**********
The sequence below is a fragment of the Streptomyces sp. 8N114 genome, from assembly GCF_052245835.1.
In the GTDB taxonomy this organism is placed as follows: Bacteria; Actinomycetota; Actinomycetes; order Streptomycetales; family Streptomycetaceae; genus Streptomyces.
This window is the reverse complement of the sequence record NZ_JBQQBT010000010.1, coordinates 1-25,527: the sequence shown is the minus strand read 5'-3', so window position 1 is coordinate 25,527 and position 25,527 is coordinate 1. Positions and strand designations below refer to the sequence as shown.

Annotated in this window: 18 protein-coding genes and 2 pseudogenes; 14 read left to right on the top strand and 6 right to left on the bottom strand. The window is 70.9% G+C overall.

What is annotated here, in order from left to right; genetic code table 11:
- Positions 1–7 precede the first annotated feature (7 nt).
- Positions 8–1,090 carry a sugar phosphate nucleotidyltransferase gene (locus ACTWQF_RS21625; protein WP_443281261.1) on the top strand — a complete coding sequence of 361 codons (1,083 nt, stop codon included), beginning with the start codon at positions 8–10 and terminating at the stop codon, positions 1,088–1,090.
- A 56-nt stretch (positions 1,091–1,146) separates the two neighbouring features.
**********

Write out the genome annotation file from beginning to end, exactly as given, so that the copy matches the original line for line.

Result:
The sequence below is a fragment of the Streptomyces sp. 8N114 genome, from assembly GCF_052245835.1.
In the GTDB taxonomy this organism is placed as follows: Bacteria; Actinomycetota; Actinomycetes; order Streptomycetales; family Streptomycetaceae; genus Streptomyces.
This window is the reverse complement of the sequence record NZ_JBQQBT010000010.1, coordinates 1-25,527: the sequence shown is the minus strand read 5'-3', so window position 1 is coordinate 25,527 and position 25,527 is coordinate 1. Positions and strand designations below refer to the sequence as shown.

Annotated in this window: 18 protein-coding genes and 2 pseudogenes; 14 read left to right on the top strand and 6 right to left on the bottom strand. The window is 70.9% G+C overall.

What is annotated here, in order from left to right; genetic code table 11:
- Positions 1–7 precede the first annotated feature (7 nt).
- Positions 8–1,090 carry a sugar phosphate nucleotidyltransferase gene (locus ACTWQF_RS21625; protein WP_443281261.1) on the top strand — a complete coding sequence of 361 codons (1,083 nt, stop codon included), beginning with the start codon at positions 8–10 and terminating at the stop codon, positions 1,088–1,090.
- A 56-nt stretch (positions 1,091–1,146) separates the two neighbouring features.